There are a few Spark cards, two of which have made this list while another (the Spark Classic) came very close to doing so. The Spark Cash card is one of our favorites and offers a wealth of benefits, including free employee cards, a low interest rate, and an unlimited 2% cash back on all business purchases.

The $95 annual fee is waived for the first year and you’ll need to spend just under $5,000 after that to offset the cost.

  • Credit Card Issuer: Visa
  • Annual Fee: $95 (waived for first year)
  • Regular APR: 18.49% Variable APR
  • Intro APR: N/A
  • Rewards: 2% cash back on all purchases
  • Sign-up Bonus: $500 welcome offer when you spend $4,500 in first three months

Capital One Spark Miles

If you like the idea of the Spark Cash Card, but want something more suited to travel, something that can give you miles instead of cash back, the Spark Miles is ideal. You can get an $85 TSA Pre credit or a $100 GlobalEntry credit, and you can transfer your points to save money on airfare with 10 different providers.

As many as 5x miles can be earned through car rental and hotel purchases, and in addition to paying for airfare, these rewards can be redeemed for hotels (Hilton, Marriott) rental cars, and other travel-related expenses.

There are also free employee cards available, all of which can earn 2x travel rewards.

  • Credit Card Issuer: Visa
  • Annual Fee: $95 (waived for first year)
  • Regular APR: 18.49% Variable APR
  • Intro APR: N/A
  • Rewards: 2% miles on all purchases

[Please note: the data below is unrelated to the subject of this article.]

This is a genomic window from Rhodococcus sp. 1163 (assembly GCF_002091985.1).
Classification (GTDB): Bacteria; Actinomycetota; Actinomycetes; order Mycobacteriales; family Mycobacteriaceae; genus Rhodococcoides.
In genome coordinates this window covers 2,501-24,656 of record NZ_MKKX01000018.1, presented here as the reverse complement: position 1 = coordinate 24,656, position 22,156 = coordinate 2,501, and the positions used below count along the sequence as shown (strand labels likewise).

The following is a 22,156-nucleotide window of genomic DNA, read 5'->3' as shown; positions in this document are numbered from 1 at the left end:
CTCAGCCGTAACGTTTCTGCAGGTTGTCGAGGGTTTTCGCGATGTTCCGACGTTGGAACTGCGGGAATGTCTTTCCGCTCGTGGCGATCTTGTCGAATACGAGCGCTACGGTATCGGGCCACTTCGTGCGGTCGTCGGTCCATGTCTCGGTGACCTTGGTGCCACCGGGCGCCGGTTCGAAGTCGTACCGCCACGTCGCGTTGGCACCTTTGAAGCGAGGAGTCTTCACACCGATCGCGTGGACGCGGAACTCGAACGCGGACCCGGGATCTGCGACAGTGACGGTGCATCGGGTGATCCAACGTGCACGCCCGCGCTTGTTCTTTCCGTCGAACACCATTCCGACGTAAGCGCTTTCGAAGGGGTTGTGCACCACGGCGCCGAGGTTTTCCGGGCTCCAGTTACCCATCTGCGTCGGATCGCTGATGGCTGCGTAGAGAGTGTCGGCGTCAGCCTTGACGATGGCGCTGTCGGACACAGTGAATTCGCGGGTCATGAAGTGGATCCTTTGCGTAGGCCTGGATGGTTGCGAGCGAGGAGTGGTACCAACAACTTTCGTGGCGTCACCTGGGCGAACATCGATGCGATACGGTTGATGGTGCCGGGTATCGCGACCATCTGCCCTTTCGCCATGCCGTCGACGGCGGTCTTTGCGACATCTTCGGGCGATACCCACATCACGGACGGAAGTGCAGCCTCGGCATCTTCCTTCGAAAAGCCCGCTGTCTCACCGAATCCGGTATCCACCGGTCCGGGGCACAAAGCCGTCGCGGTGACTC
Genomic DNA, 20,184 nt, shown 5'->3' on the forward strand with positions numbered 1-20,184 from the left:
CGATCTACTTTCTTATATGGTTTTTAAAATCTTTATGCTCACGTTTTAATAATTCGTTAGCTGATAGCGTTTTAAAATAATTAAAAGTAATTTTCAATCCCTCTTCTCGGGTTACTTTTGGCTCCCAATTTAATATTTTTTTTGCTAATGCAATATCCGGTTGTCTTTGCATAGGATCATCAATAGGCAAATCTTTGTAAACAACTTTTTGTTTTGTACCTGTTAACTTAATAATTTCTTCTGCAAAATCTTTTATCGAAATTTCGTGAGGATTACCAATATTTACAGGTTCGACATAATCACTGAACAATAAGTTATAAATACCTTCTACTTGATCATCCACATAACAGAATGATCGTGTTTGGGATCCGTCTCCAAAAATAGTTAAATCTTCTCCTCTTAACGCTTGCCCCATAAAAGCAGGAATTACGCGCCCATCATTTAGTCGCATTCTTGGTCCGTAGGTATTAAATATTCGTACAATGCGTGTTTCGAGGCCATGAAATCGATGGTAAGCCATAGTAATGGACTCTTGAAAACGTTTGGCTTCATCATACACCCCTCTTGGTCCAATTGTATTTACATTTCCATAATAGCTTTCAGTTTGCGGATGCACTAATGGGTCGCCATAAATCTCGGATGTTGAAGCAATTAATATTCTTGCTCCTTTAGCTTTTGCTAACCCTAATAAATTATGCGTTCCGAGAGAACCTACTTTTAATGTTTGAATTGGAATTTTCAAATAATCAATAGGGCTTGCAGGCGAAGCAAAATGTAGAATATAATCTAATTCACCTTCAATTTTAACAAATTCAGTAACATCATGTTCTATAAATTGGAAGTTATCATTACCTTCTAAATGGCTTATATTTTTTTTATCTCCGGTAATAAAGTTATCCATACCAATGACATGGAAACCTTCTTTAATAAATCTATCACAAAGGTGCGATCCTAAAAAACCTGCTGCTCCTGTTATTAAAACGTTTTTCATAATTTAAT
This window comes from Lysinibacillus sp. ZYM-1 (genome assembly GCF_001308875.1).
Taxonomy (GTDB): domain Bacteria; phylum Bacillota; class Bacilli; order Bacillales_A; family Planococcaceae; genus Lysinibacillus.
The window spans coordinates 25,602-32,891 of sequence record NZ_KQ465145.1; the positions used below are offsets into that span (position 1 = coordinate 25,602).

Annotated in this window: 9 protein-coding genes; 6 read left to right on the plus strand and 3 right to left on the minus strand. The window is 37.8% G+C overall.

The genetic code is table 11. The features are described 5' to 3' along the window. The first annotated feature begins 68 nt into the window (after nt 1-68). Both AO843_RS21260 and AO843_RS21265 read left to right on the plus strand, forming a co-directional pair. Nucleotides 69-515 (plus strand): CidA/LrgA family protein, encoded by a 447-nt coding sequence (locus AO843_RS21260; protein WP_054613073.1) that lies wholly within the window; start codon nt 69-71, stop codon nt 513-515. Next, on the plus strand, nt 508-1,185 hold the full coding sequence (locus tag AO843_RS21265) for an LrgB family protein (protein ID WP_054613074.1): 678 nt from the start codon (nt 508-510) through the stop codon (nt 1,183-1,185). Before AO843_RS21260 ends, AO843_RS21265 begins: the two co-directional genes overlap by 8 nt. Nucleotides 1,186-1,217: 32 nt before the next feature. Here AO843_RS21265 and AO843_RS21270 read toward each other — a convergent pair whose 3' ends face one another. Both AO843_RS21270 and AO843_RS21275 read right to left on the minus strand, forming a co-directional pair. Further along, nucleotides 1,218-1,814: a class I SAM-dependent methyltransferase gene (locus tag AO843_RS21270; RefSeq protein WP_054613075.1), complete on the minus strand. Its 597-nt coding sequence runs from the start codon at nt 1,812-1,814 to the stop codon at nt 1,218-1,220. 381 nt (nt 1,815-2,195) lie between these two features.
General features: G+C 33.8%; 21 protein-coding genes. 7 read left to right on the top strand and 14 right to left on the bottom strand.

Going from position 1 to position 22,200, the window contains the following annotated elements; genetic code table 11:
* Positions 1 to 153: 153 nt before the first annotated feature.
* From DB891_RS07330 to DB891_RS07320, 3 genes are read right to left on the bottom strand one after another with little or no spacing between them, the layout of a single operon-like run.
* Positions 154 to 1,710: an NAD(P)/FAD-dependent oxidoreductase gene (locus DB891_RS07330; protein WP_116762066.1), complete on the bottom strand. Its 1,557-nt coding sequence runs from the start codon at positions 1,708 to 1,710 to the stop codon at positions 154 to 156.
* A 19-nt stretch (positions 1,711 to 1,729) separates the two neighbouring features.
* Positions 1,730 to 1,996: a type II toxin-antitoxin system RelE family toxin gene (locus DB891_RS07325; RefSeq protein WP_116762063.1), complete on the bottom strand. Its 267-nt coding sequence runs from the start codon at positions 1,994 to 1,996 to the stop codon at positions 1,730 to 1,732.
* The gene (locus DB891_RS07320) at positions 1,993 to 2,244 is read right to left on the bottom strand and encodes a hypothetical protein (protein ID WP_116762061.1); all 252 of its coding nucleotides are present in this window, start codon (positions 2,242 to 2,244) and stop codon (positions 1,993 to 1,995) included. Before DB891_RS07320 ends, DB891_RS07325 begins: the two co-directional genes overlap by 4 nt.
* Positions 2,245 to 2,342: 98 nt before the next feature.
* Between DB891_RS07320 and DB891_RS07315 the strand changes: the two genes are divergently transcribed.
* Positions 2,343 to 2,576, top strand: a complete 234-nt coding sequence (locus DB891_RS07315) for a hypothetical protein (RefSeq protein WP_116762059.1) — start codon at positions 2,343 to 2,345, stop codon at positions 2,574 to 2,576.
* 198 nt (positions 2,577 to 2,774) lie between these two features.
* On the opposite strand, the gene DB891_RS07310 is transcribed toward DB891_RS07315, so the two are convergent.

• Sign-up Bonus: 50,000 air miles welcome offer when you spend $4,500 in first three months

Ink Business Cash

The Ink Business Cash Credit Card offers up to 5% cash back on money spent at office supply stores, online, and on select phone services. There is a maximum spend of $25,000, after which an unlimited 1% rate kicks in. Cardholders can also get 2% cash back (up to $25,000) when spending money at gas stations and restaurants.

Employee cards are provided at no additional cost and bonus cash can be earned when you spend just $3,000 over the first three months.

  • Credit Card Issuer: Visa
  • Annual Fee: $0
  • Regular APR:  14.74% to 20.74%Variable APR
  • Intro APR: 0% on purchases for 12 months
  • Rewards: Earn 1%, 2%, and 5% cash back rates
  • Sign-up Bonus: $500 when you spend $3,000 in first three months

Chase Ink Business Preferred

The Ink Business Card is provided by Visa and is part of the Chase ultimate rewards program, with a $1,000 bonus offered for a limited time. This bonus is released as 80,000 bonus points when you spend $5,000 in the first three months, and you can get the maximum conversion rate when redeeming these points through Chase.